NEW YORK (CBSNewYork/AP) – A schizophrenic has been sentenced to life in prison without parole for killing a New York City psychotherapist with a meat cleaver.

David Tarloff was sentenced Friday. He was convicted of first-degree murder in March in a case long confounded by questions about his mental health. This was the third time he was tried for this murder.

In a moving proceeding, Tarloff described a constant battle occurring in his head and pleaded for mercy as he was sentenced on his first-degree murder conviction, a conclusion that came after repeated mistrials and findings that Tarloff was unfit for court.

Tarloff, 47, never disputed killing psychologist Kathryn Faughey in February 2008. His defense argued he was too mentally ill to know that what he was doing was wrong.

The Manhattan district attorney’s office said Tarloff knew what he was doing in attacking Faughey after she confronted him in her Upper East Side office. Tarloff had gone there intending to rob her officemate, psychiatrist Kent Shinbach.

Tarloff hadn’t seen Shinbach as a patient in 17 years at the time of the murder.

Tarloff said his intent was to get $40,000 to free his mother from a nursing home and take her to Hawaii. Instead, he killed the first person he encountered.

He slashed Faughey 15 times with a meat cleaver, fractured her skull with a mallet and seriously wounded Shinbach when he tried to intervene.

His defense argued that the often hospitalized, frequently delusional Tarloff should not be held criminally accountable for the bloodbath. But prosecutors said despite his psychiatric condition, Tarloff – whose doctors had found him to be obsessed with religion – behaved deliberately and knew he was doing wrong.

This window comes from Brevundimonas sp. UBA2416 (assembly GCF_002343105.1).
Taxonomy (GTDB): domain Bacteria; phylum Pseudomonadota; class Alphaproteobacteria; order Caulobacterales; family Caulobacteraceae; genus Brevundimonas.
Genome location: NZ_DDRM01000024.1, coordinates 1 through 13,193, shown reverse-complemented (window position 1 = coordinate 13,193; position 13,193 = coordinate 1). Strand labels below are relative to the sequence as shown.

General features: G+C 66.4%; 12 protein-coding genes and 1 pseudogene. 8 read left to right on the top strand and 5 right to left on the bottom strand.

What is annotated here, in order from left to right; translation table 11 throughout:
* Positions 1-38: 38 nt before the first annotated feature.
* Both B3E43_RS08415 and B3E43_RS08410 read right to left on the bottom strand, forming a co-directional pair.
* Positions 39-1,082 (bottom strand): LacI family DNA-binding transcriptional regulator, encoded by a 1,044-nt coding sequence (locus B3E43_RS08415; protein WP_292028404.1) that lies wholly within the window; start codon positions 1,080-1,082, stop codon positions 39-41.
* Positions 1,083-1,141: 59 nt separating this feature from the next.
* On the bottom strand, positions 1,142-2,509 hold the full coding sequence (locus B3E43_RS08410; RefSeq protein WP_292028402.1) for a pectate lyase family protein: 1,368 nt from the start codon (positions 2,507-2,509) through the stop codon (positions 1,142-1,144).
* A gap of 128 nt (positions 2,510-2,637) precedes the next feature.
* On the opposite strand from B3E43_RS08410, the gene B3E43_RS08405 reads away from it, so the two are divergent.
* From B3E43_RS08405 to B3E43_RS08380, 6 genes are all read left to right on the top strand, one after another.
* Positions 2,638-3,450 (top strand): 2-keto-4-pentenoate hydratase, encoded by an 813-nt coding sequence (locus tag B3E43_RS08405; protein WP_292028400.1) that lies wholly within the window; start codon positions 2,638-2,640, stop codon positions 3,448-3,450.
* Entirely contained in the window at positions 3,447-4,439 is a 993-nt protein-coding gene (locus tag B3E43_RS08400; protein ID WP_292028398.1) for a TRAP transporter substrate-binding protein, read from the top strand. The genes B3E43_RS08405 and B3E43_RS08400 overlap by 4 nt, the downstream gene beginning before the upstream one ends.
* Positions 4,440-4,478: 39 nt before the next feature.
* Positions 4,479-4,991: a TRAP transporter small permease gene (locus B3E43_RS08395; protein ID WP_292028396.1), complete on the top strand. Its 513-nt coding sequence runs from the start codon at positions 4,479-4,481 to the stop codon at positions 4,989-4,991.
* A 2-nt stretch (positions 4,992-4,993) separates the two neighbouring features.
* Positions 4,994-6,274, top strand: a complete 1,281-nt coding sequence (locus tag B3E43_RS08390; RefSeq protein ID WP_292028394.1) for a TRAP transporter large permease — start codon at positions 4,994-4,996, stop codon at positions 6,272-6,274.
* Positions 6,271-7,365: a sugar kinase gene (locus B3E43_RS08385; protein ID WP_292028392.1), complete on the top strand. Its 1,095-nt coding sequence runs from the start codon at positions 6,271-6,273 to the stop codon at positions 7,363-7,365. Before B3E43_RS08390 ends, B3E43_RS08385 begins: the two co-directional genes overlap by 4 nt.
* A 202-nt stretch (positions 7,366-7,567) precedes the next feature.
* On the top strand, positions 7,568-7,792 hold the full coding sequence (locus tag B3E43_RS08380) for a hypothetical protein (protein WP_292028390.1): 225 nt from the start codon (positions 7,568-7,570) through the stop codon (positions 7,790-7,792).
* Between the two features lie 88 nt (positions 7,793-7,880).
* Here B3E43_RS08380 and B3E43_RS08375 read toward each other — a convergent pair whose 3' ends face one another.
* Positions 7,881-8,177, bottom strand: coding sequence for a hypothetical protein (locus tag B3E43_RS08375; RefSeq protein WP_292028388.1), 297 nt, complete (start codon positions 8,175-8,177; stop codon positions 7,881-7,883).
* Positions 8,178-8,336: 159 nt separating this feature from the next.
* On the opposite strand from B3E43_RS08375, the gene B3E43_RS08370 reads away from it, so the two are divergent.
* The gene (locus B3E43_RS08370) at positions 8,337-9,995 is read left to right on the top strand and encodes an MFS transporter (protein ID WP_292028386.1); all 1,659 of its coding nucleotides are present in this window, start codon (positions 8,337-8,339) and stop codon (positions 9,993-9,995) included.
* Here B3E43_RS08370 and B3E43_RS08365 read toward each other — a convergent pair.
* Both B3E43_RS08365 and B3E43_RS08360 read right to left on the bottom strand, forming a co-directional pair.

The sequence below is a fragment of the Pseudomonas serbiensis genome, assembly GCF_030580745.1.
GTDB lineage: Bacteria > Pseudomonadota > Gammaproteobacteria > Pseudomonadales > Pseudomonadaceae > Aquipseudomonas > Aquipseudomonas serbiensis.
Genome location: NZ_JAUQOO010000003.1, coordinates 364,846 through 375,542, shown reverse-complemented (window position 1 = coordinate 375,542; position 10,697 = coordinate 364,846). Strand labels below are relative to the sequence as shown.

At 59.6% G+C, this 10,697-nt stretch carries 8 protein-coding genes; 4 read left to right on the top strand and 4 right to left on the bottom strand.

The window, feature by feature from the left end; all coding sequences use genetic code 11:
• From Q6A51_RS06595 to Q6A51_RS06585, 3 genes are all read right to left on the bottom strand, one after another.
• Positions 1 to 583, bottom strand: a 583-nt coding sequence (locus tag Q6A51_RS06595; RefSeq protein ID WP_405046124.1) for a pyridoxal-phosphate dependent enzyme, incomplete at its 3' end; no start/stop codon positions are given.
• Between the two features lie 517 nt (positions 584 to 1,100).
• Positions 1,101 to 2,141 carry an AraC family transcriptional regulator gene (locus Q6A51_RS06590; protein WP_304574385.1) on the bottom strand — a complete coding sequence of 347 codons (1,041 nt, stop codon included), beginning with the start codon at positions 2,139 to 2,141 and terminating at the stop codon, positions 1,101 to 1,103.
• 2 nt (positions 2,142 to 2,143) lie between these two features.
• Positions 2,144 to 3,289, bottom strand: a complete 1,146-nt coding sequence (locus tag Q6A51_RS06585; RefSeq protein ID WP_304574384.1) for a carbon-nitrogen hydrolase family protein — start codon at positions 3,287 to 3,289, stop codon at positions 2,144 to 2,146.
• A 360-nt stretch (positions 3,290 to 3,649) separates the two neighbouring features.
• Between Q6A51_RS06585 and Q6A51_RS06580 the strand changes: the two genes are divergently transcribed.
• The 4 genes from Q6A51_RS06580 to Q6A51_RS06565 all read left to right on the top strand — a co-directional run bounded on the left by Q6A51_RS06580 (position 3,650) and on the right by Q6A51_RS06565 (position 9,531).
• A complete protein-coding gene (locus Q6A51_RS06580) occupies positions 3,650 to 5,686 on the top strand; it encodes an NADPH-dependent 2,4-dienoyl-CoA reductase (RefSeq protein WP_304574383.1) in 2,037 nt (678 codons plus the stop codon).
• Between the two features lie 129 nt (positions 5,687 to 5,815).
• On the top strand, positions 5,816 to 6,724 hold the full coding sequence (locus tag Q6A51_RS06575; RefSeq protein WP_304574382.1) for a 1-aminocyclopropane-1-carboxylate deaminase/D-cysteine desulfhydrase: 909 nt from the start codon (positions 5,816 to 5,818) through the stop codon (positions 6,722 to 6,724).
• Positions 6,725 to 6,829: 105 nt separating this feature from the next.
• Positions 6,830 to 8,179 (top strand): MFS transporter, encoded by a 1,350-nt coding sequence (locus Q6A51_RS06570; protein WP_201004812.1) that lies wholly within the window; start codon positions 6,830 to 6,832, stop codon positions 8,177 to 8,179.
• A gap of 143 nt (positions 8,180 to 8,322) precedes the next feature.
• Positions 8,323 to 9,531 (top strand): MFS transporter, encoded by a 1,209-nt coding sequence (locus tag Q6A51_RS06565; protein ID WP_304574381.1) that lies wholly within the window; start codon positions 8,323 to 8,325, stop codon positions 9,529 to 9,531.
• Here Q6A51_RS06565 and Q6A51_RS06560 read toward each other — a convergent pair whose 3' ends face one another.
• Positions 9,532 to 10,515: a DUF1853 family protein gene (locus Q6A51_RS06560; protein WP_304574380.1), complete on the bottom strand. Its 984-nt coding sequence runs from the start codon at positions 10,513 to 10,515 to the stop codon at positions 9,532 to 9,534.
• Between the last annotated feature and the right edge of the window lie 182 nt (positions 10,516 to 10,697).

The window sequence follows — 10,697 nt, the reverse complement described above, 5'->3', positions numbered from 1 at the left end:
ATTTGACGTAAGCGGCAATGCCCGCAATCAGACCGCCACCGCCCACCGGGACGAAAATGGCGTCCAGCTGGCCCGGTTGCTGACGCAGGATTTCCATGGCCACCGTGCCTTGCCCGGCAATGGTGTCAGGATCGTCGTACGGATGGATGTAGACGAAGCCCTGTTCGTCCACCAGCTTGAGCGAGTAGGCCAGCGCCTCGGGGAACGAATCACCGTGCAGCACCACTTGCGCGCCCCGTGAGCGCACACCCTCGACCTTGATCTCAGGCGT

“His illness doesn’t negate the ability to assess the morality of his actions,” Manhattan Assistant District Attorney Evan Krutoy said in a closing argument. “Convict him. Because he’s guilty.”

But defense lawyer Bryan Konoski told jurors that “David’s reality is nothing like any of you have ever experienced in your life.”

Tarloff was diagnosed with schizophrenia while in college, when he told physicians he felt like his “brain was falling apart.” Over the ensuing years, he reported seeing the “eye of God” on a kitchen floor, believing his brain was talking to him as Satan and thinking he was the Messiah, medical records show.

By early 2008, he had become panicked about how a nursing home was caring for his mother, and he was fixated on getting her out. He came up with the robbery plot targeting Shinbach.

Prosecutors noted that Tarloff bought weapons for the robbery, called ahead to find out the office’s hours and successfully avoided authorities for a few days before police identified him through fingerprints.

Insanity defenses, like Tarloff’s, are offered in less than 1 percent of felony cases nationwide, and only about 20 percent of those are successful, researchers have found.

One previous trial ended in a hung jury. Another stalled when Tarloff was found mentally unfit during jury selection.

In additional to first-degree murder, Tarloff was convicted in March of second-degree murder, assault and attempted robbery.

Some of Faughey’s six siblings attended all Tarloff’s court dates.

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